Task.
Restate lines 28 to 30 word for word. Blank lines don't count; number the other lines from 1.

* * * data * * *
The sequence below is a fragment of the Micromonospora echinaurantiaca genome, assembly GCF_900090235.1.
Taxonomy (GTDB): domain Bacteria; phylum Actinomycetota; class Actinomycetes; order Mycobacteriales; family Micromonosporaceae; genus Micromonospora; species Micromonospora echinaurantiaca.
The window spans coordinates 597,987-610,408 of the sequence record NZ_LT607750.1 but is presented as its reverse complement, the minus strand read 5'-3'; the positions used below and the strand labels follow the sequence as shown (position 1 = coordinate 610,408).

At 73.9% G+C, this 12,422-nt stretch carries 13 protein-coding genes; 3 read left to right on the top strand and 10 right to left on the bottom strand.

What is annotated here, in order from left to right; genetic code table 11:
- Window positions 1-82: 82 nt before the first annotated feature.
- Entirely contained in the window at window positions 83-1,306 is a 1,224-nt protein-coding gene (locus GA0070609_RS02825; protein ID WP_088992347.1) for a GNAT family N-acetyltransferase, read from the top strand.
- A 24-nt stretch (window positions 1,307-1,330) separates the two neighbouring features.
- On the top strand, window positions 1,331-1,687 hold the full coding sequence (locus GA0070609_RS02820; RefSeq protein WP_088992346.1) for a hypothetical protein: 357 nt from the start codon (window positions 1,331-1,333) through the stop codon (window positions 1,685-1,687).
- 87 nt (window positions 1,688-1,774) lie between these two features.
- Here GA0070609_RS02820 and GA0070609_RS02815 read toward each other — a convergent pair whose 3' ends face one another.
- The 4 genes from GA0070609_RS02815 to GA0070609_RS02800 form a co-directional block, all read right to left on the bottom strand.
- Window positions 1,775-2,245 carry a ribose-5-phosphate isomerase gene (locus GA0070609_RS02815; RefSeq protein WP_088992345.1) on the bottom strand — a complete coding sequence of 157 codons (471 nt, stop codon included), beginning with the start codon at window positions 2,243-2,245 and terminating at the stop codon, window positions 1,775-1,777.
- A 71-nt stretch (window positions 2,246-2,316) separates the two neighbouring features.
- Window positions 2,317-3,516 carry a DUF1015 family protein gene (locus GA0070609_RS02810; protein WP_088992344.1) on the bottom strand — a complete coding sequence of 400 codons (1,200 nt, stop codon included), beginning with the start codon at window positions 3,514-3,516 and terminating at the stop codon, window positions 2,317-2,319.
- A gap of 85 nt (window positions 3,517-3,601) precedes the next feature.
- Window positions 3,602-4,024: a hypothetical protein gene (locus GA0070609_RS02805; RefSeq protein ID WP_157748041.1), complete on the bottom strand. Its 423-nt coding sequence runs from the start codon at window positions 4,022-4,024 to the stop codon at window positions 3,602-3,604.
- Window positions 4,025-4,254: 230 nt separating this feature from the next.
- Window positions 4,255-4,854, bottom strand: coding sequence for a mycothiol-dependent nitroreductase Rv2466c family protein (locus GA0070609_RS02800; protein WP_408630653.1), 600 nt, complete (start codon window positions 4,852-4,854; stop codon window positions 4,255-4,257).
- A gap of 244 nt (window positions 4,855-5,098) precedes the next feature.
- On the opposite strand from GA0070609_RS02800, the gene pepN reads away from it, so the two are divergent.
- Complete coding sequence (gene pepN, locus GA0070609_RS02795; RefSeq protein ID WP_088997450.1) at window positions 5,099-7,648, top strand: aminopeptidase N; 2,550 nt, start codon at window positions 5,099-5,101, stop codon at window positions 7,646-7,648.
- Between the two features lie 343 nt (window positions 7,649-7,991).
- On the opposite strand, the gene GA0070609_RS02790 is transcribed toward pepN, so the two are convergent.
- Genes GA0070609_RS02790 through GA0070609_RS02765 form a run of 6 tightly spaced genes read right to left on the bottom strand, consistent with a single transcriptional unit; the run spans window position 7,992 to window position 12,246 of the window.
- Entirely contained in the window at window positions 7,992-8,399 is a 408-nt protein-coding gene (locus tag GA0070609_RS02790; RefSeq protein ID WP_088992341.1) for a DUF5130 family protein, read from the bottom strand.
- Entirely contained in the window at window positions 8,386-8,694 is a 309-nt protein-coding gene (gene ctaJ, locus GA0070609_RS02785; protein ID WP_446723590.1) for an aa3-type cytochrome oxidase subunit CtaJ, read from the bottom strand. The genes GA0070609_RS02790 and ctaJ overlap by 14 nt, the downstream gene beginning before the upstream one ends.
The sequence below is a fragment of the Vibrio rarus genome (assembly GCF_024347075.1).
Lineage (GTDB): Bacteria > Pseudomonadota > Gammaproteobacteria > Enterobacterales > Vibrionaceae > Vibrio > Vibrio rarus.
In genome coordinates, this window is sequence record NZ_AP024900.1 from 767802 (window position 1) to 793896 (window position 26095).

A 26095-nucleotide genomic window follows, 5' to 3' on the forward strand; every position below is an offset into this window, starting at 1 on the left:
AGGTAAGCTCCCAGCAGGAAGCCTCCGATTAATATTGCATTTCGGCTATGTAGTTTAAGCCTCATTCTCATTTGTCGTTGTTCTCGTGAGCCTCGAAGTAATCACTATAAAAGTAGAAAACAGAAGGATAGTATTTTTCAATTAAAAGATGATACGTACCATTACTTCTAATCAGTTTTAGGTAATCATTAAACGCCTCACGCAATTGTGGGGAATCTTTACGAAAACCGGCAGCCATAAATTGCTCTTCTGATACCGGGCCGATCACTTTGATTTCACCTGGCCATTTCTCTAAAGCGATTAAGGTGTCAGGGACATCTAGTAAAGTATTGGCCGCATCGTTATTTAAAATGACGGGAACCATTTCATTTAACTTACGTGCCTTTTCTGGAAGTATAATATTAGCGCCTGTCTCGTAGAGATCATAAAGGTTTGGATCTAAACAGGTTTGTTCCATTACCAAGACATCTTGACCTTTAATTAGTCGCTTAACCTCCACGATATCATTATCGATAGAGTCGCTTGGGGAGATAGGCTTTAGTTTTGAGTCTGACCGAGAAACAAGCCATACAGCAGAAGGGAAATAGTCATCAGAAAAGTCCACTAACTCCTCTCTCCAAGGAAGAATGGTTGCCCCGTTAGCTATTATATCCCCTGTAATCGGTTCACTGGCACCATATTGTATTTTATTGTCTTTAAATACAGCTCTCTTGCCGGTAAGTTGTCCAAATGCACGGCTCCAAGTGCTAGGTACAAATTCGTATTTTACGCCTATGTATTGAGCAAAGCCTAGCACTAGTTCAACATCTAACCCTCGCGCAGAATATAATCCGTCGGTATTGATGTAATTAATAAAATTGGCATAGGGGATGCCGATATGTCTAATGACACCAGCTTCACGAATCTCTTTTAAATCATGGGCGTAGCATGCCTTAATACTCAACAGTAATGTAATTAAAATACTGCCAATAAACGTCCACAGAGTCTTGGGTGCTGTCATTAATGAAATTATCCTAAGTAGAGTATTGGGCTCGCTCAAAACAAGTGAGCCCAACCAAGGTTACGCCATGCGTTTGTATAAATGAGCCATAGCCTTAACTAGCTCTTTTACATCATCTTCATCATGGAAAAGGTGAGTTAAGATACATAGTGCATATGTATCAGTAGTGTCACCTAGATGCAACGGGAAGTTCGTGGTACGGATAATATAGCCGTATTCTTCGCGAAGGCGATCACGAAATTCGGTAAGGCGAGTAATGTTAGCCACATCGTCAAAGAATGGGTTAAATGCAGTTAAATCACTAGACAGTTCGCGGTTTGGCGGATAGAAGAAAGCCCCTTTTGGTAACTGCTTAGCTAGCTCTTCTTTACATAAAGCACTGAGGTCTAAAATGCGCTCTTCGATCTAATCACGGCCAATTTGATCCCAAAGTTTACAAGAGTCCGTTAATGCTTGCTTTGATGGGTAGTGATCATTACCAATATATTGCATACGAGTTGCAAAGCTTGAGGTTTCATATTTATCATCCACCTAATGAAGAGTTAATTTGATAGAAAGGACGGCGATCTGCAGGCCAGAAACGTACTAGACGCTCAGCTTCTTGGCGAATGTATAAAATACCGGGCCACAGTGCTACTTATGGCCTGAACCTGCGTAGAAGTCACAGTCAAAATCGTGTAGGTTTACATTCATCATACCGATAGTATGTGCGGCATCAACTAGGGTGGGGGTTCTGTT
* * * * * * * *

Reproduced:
The sequence below is a fragment of the Vibrio rarus genome (assembly GCF_024347075.1).
Lineage (GTDB): Bacteria > Pseudomonadota > Gammaproteobacteria > Enterobacterales > Vibrionaceae > Vibrio > Vibrio rarus.
In genome coordinates, this window is sequence record NZ_AP024900.1 from 767802 (window position 1) to 793896 (window position 26095).